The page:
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The Spencer County Fire Protection District has called for further review by city and county leaders into their contracted service with dispatch.
In a letter dated August 10, fire board Chairman Glen Goebel stated several reasons for examining the capabilities of the current service providers. Among his concerns were that dispatch can not properly process wireless 9-1-1 calls or access a computerized database known as NCIC for local law enforcement officers. NCIC (National Crime Information Center) provides police with immediate information such as criminal record history information, fugitives, stolen properties, and missing persons.
Goebel also expressed concern about a single on-duty dispatcher handling the ever-increasing call volume of EMS, city police and the sheriff’s office.
“Dispatch is still working with the same staffing levels as it was in 1990 when there was just over 6,000 people in the county,” wrote Goebel.
Recent statistics place the county’s population near 17,000.
“All we want is for the 9-1-1 committee to get back together and do an in-depth study,” said Goebel Friday afternoon. “All we want is the safety of the citizens of our county. All we want is a review.”
The 9-1-1 committee, also known as the Emergency Dispatch Services Advisory Committee, was charged last May with the task of researching the county’s dispatch options and providing a recommendation to fiscal court by the end of October. Since forming, the committee has met with representatives from Kentucky State Police to hear what services they could offer the county.
Magistrate John Riley, a member of the committee, said it is still an “active process” and that the committee has been working to collect information about the needs of residents and emergency personnel.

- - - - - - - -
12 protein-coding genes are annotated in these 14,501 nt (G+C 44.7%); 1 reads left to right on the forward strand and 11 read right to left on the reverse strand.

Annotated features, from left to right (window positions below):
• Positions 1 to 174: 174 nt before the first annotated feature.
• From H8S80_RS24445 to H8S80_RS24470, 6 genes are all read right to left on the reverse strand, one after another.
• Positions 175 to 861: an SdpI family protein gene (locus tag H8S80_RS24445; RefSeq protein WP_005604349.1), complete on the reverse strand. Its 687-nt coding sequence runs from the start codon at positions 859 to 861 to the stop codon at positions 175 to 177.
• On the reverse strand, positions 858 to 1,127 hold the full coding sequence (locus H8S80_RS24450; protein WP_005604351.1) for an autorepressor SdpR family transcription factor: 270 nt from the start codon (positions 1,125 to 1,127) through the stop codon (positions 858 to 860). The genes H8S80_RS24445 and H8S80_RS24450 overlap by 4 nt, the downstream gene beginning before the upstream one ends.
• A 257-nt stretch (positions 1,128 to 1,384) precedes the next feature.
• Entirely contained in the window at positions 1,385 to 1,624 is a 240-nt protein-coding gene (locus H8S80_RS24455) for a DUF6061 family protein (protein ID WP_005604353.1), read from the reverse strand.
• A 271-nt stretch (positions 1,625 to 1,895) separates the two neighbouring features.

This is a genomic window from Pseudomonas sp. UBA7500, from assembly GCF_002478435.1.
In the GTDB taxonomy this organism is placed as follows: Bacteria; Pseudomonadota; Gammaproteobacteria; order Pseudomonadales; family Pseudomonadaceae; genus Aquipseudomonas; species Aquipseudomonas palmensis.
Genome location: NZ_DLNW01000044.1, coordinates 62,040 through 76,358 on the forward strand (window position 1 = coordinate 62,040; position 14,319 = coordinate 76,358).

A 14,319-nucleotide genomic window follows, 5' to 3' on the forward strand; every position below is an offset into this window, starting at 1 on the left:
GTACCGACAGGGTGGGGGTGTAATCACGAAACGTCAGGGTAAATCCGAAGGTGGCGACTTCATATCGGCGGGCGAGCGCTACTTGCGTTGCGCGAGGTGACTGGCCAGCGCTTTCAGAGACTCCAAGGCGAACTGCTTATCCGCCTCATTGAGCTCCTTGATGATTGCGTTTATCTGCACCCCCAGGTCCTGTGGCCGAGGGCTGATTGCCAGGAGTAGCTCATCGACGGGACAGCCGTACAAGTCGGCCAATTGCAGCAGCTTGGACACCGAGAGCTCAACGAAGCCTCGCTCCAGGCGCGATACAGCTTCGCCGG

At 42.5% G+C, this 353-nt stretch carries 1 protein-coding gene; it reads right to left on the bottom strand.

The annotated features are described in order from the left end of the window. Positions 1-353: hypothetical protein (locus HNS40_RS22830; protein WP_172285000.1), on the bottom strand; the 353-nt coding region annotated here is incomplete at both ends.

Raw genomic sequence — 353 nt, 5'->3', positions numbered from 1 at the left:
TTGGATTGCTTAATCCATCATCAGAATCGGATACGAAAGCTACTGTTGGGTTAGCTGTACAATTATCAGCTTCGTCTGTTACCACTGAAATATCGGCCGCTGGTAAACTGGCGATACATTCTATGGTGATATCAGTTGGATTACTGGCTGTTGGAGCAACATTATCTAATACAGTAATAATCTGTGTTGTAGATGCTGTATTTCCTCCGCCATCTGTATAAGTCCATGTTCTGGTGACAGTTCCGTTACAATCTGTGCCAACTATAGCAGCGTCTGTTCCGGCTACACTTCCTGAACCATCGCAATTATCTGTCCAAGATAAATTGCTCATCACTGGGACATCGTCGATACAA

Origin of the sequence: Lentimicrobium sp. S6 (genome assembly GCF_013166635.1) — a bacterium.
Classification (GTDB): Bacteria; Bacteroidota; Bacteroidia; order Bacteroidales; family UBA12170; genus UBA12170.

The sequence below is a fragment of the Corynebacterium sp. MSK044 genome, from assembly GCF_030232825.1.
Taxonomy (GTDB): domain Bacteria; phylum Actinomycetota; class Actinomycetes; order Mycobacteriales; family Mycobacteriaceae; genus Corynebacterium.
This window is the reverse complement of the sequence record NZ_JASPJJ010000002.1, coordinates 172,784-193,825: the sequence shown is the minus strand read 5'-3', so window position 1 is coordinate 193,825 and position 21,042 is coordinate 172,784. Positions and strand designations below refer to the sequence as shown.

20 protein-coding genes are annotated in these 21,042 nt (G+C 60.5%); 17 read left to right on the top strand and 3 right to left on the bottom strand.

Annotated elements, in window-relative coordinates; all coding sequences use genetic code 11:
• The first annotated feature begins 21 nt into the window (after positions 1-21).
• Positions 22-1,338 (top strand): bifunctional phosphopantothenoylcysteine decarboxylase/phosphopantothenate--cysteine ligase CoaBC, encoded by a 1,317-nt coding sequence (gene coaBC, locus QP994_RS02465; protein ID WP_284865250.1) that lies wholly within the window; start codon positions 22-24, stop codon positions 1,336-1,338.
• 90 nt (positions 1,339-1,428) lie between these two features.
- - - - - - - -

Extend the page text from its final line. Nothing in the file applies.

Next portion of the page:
At Monday’s fiscal court meeting, magistrates unanimously approved a motion to advertise a request for qualifications of agencies or companies that could operate Spencer County’s dispatch. Replies to this request will not be asked to include prices for contracted services.
“This is to see who’s out there. Who’s interested and what kind of qualifications they have,” said Riley.
Riley also suggested Monday that fiscal court look into re-establishing the 9-1-1 board by county ordinance and creating a new interlocal agreement with the city commission. He said the last agreement expired two years ago.
In addition to the letter from the fire protection district, fiscal court and city commission received a list of nine calls where the fire department believed dispatchers made errors on incidents in the past two months.
Marlene Cranmer, Spencer County’s dispatch coordinator, and her husband Russ attended meetings of both governmental bodies to speak in their defense.
“I think some of this stuff is picky,” said Russ Cranmer, who was addressing city commissioners Thursday afternoon. “Three months ago, we had not had one complaint about dispatch.”
Cranmer, a Spencer County Sheriff’s detective, said that while the contract has been in his wife’s name since 2006, he has always played a vital role in dispatch. The couple first accepted a $56,000 contract in 1993 to perform the service. This year, their contract with the county is $125,000.
The county’s 2009-10 budget has allocated $133,250 this year for dispatch services. Judge Executive David Jenkins said that additional funds are intended for phone bills and office supplies. Of that amount, the City of Taylorsville will pay $28,800 annually.
After a review of the 9-1-1 tapes at the commission meeting, Fire Chief Nathan Nation said at Monday’s fiscal court meeting that he was withdrawing two of the nine complaints against dispatch.
“We just want to see our dispatch do well,” said Nation. “The letter did not suggest a change, it suggested that the committee continue to look into the issues. We need a plan and an investment into new technology.”
At both meetings, Cranmer said he had no problem with the committee researching options. He simply objected to the way the fire board handled the situation by going to city and county government with their complaints instead of coming straight to him.
“It’s good for the county to research dispatch,” said Cranmer, “if they can do it cheaper, then fine.”
But after Monday’s meeting, Cranmer said he doubted the county could find trained dispatchers at such a low cost. If the county absorbed dispatch as another government department, then dispatchers would have to be provided insurance benefits, state retirement and hazardous-duty pay.
“If we go with the state police, we could cut that figure in half, then we could get the equipment we need” for other emergency services, said Goebel. “The way I see it is we have three options: stay with what we have, let the county take it over, or go with KSP.”